History of the Mill
1872 - The era of Hugo Neuman
Hugo Neuman founded the Verla Groundwood Mill in 1872, but it was to be short-lived. He could not afford to enlarge it, and production came to an end when the mill was destroyed by a fire in 1874.
1882 - New groundwood and board mills
In 1882 Gottlieb Kreidl and Louis Haenel, two master papermakers at Kuusankoski, founded a new, bigger groundwood mill and with it a board mill. One of the shareholders was Wilhelm Dippell, a consul from Vyborg.
1906 - Limited company
Wilhelm Dippell having died in 1906, Verla became a limited company called the Verla Groundwood and Board Mill. Little changed until 1920, when the mill was bought by Kissakoski, a wood-processing company.
1922 - Kymi
In 1922 the shares passed to Kymi (now part of the UPM-Kymmene Corporation). The mill then continued to operate almost as before for another 40 years or so, though gradually winding down. The biggest investments were a new dam in the 1920s and a larger hydro power plant in 1954.
1964 - Mill dies a natural death
Verla died a natural, painless death. When the last of the old workers reached retiring age or moved elsewhere, the machines were switched off and the doors closed on 18 July 1964.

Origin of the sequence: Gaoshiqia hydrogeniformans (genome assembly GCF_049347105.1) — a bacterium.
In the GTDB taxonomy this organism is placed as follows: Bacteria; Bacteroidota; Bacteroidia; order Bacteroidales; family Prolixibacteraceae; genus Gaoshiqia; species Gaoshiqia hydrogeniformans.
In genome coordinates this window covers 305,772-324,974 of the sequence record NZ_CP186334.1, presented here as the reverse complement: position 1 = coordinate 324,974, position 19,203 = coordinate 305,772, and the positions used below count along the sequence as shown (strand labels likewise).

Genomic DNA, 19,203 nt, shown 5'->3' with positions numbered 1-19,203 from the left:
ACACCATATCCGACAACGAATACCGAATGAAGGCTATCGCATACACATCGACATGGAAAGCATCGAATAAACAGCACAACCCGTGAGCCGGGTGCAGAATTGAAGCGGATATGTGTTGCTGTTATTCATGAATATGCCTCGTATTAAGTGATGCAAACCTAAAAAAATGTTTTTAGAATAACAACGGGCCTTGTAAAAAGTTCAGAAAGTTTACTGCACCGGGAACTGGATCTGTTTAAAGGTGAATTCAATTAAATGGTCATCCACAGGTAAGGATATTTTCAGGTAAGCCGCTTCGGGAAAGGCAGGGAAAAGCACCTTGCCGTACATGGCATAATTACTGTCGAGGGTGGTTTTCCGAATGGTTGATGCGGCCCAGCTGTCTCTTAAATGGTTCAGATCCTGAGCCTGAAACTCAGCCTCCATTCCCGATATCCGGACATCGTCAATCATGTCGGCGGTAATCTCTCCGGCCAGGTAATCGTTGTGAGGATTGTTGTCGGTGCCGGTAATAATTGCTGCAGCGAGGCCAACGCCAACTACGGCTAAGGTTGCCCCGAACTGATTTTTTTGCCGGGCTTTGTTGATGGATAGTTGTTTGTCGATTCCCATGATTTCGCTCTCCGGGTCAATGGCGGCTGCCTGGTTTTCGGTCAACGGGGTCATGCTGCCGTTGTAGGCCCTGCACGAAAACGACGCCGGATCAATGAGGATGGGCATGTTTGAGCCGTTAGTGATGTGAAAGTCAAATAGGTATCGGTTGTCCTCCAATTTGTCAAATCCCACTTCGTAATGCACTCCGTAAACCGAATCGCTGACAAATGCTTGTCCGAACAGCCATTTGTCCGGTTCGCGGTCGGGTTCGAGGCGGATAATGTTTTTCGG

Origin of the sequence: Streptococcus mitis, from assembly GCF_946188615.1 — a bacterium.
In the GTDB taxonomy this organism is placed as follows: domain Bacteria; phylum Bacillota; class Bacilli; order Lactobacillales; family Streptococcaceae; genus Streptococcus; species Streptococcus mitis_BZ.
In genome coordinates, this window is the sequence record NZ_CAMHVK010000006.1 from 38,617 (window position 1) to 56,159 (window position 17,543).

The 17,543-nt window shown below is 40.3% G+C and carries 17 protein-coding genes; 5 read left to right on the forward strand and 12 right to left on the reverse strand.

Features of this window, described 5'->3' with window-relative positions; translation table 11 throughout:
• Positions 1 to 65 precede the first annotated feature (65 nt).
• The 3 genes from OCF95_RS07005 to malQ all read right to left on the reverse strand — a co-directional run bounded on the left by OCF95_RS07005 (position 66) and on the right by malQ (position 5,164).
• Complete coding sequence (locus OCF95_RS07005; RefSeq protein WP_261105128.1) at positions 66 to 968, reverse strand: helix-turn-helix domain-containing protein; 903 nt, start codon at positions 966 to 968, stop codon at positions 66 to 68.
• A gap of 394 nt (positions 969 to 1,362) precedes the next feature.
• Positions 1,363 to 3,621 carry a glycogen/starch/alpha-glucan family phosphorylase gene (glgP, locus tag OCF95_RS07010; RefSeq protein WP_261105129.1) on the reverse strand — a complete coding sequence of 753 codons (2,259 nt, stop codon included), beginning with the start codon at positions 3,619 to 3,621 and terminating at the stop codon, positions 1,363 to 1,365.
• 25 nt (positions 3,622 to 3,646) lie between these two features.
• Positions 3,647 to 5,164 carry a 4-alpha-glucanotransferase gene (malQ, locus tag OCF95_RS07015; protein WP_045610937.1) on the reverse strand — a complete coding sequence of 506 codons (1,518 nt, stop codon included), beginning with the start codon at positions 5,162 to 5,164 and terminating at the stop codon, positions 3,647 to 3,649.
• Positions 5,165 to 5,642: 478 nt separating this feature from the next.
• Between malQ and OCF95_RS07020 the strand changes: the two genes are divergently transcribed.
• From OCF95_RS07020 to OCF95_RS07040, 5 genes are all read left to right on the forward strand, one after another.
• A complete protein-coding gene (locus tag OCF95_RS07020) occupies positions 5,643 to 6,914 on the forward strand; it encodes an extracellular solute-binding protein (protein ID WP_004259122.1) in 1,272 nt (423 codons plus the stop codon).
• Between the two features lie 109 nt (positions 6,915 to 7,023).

The hydro power plants on the Verlankoski rapids continued to supply electricity for the local area. The latest power plant, in the traditional Verla red-brick style, was commissioned on the opposite bank of the rapids in 1995. This plant is owned by KSS Energia.
From Log to Board at Verla
The main Verla product, white board, had a good market reputation in its day. It was sold on the domestic market and exported to Russia, Central Europe, and even as far away as South America. The main users of Verla board were box factories and bookbinders. The annual output of nearly 2,000 tonnes corresponds to the amount produced in one day by a big modern papermachine. The following pages show how the dedicated Verla workers converted carefully selected spruce logs into quality board.
Verla broke its all-time records towards the eve of its life, in 1943 and 1951, when production of board was close to 2,900 tonnes. The average annual output of the mill was 1,800 tonnes.
Throughout its unbroken 81-year history Verla Mill produced about 150,000 tonnes of board. A medium-sized mill today produces the corresponding amount of wood-containing board in eighteen months. Comparison of volumes alone does not, however, do Verla full justice, for although its board was industrially manufactured, it was handled during the process by ten pairs of hands and was in a way thus 'hand made'.
Quality Verla board was in great demand for such things as:
- biscuit cartons
- book covers
- cake plates
- cardboard boxes
- cheese boxes
- cigarette packets
- insoles for shoes
- macaroni cartons
- packing cases
- shoe boxes
- shooting targets
History lives on in the documentary
A documentary film showing how board was made in Verla was shot in the summer of 1964 when the mill closed down. As a part of the Museum tour, it gives a living picture of the way the work was done in Verla.